A new education for a new era: the contribution of the conferences of the New Education Fellowship to the disciplinary field of education 1921-1938
This article examines the role played by the conferences of the New Education Fellowship (NEF) in the emerging disciplinary field of the sciences of education between the two world wars. The NEF was a movement connecting lay enthusiasts for educational reform with major figures in the developing disciplines of psychology and education, such as Carl Gustav Jung, Jean Piaget and John Dewey. Use is made of Bourdieu's concepts of field, forms of capital and habitus to analyse the strategies of agents at the conferences and their relation to developments in the disciplinary field. The NEF is also considered from the perspective of social movement theory as a non-class-based movement of opposition. Seven international conferences on education are discussed plus others in South Africa and Australia. The themes are discussed and their social composition is analysed both in terms of the countries represented and the participation of members of the academy. The origins of the NEF are traced from the Theosophical Fraternity in Education and the leading roles of Beatrice Ensor and Elizabeth Rotten are considered in the framework of habitus. Discussion of the work of Ferrière, the third founder of the NEF, reveals a distinction between philosophical and moral conceptions of education and ones associated with positivism. The location of psychology in this binary is also revealed. Accounts of the conferences held in the 1920s reveal a strong commitment among the leaders of the NEF to the fostering of international understanding and a world consciousness through education and Support for the League of Nations. This and other elements of the NEF's ideology are characterized as a heretical discourse. Tensions between members of the academy and the other participants are highlighted and the heterogeneity of the audiences are identified as a source of strength as well as friction. The following section addresses the change of emphasis of the NEF in the 1930s in response to the worsening international situation and the involvement of leading figures from the academy. The NEF's position on research in education and the need to bring teacher training into the academy was made explicit at the conferences held in South Africa, Australia and New Zealand. These involved bureaux of education research, which were financed by American foundations, and the combination of the NEF's network with this money is considered in terms of the field's development and the consequences for the competition for prestige and other forms of capital. The conclusion reviews the extent to which these conferences contributed to the development of the field and to the necessity for historical accounts of its development to take account of the dimensions analysed by Bourdieu's conceptual framework.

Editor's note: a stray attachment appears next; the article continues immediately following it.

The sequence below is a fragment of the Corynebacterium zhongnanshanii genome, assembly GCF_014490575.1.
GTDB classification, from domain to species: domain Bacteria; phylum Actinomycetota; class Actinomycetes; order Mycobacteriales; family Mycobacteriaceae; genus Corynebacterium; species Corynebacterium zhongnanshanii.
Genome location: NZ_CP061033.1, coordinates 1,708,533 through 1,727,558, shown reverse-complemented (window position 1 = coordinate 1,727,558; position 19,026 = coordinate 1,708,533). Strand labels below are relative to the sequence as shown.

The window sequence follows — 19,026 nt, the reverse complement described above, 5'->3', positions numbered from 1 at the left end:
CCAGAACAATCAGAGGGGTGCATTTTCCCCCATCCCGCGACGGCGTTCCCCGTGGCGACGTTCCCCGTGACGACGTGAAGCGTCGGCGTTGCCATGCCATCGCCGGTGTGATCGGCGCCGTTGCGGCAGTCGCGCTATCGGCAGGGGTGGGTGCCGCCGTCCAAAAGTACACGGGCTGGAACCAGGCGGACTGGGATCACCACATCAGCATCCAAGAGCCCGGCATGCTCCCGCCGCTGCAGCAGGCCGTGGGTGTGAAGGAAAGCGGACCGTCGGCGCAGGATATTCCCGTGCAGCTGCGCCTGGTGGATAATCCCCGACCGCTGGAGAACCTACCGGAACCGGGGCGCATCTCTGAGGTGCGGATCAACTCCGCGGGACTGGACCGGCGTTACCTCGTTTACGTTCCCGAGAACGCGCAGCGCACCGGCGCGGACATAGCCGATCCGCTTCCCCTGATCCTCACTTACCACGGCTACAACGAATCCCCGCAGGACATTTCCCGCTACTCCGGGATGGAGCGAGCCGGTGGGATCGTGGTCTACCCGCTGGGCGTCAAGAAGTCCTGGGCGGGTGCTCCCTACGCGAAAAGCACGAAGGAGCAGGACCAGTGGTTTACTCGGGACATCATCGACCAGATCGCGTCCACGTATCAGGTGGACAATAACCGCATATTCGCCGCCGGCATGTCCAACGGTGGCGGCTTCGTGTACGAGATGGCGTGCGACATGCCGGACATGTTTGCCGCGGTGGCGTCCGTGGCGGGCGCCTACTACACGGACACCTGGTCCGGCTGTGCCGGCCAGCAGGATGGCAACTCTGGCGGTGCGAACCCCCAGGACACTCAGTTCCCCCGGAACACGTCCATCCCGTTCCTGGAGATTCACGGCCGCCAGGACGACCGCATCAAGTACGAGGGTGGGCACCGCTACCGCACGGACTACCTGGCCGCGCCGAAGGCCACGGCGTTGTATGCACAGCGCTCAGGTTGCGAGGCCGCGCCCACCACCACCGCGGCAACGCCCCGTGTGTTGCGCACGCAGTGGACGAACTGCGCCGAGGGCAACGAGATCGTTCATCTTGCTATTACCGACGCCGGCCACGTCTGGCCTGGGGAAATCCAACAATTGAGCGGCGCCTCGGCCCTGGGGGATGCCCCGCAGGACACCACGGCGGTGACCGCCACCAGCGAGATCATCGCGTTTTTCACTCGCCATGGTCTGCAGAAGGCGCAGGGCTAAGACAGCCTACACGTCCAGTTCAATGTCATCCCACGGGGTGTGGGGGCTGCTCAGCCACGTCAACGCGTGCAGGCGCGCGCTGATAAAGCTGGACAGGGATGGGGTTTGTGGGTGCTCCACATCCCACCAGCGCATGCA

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Document Type: Research Article
Publication date: October 1, 2004